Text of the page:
- Interview: Christian McLeod
Antarctic Berg Breaks
Like reef breaks, beach breaks, or point breaks, berg breaks belong to a collection of surf spot categories named after their bathymetric features. Iceberg literally means ‘mountain of ice’, and they originate as mammoth chunks of freshwater ice riven from glaciers. While still connected to a glacier, these masses of ice undergo an unbelievable quantity of pressure, and when they break off and enter the sea they often have an extremely high density, sometimes higher than the surrounding saltwater. Enough density to create flawless, icy tubes.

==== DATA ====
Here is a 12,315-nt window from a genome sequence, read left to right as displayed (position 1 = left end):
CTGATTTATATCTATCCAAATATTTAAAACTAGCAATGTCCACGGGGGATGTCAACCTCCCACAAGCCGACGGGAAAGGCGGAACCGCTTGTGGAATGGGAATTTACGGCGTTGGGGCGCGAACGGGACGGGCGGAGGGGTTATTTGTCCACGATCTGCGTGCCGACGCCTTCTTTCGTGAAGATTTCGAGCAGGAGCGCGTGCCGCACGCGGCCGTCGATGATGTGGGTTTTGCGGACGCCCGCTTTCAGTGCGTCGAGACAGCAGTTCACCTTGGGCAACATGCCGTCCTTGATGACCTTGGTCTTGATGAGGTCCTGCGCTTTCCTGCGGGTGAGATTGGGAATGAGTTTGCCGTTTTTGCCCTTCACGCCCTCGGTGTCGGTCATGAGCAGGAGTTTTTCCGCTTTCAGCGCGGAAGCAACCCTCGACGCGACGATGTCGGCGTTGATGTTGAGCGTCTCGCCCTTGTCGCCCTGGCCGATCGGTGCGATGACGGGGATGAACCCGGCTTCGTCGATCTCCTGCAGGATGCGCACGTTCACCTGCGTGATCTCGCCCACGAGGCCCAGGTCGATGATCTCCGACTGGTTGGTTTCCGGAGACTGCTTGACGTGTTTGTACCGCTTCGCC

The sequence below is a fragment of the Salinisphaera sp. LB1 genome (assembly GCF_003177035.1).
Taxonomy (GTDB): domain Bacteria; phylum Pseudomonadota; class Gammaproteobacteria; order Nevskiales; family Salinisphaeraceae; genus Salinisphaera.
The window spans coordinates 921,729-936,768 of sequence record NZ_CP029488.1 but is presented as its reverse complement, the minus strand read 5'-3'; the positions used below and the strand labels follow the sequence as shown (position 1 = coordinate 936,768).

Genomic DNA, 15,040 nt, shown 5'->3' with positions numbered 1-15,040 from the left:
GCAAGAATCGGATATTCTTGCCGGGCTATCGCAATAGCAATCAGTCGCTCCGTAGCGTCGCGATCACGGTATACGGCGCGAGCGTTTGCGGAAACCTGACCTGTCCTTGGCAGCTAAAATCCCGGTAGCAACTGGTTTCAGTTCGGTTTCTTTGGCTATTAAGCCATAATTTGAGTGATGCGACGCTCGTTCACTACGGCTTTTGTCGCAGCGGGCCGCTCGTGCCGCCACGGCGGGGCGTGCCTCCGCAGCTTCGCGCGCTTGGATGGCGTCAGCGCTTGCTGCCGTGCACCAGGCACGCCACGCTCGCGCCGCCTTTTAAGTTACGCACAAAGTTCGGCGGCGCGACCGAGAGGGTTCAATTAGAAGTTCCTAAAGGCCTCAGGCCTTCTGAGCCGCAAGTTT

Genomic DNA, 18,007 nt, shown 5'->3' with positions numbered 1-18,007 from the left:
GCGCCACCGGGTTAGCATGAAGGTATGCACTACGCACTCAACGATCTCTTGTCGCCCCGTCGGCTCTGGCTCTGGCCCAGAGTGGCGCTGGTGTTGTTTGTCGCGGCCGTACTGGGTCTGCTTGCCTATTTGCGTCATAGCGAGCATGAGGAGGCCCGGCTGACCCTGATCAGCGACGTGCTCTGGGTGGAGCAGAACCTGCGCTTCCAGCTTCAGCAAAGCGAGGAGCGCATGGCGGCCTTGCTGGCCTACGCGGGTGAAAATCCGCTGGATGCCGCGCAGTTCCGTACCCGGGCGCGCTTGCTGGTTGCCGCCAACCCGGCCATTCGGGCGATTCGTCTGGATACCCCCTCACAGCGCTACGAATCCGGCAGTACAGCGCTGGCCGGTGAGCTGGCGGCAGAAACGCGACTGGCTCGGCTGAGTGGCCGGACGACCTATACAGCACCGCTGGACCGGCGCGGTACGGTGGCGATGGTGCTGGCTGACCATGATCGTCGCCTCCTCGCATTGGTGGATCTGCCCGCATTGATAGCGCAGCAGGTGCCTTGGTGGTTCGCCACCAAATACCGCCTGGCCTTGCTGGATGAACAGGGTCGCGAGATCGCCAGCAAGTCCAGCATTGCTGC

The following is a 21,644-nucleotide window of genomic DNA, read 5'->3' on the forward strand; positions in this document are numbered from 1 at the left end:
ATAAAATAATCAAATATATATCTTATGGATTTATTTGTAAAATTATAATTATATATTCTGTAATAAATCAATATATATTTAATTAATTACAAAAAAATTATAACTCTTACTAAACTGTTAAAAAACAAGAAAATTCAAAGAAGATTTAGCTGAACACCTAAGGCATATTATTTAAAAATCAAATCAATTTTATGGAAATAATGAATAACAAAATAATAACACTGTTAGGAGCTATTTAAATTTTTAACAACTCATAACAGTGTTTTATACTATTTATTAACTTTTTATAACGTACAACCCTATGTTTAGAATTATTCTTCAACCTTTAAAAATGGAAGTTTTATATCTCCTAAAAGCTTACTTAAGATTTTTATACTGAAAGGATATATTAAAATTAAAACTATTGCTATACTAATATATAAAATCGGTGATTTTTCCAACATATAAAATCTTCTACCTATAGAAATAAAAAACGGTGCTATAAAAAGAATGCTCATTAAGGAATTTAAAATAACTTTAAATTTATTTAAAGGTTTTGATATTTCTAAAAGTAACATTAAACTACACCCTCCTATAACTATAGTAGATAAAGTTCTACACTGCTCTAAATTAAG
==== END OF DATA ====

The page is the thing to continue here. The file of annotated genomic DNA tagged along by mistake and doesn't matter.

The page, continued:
Photographs of surf in Antarctica are difficult to come by. Scientist and travelers might potentially take photos of waves, but they typically hold to coastlines with little wave activity for safety reasons. Additionally, vast tracks of sea ice block swell and reduce the amount of fetch. Only a handful of surf expeditions to Antarctica have been realized, with little recorded visual evidence. Arctic Surf Blog’s research department received a link to these photographs with no other information, and further details about this expedition were unable to be found. The images are taken by Geoffrey Ravenhill.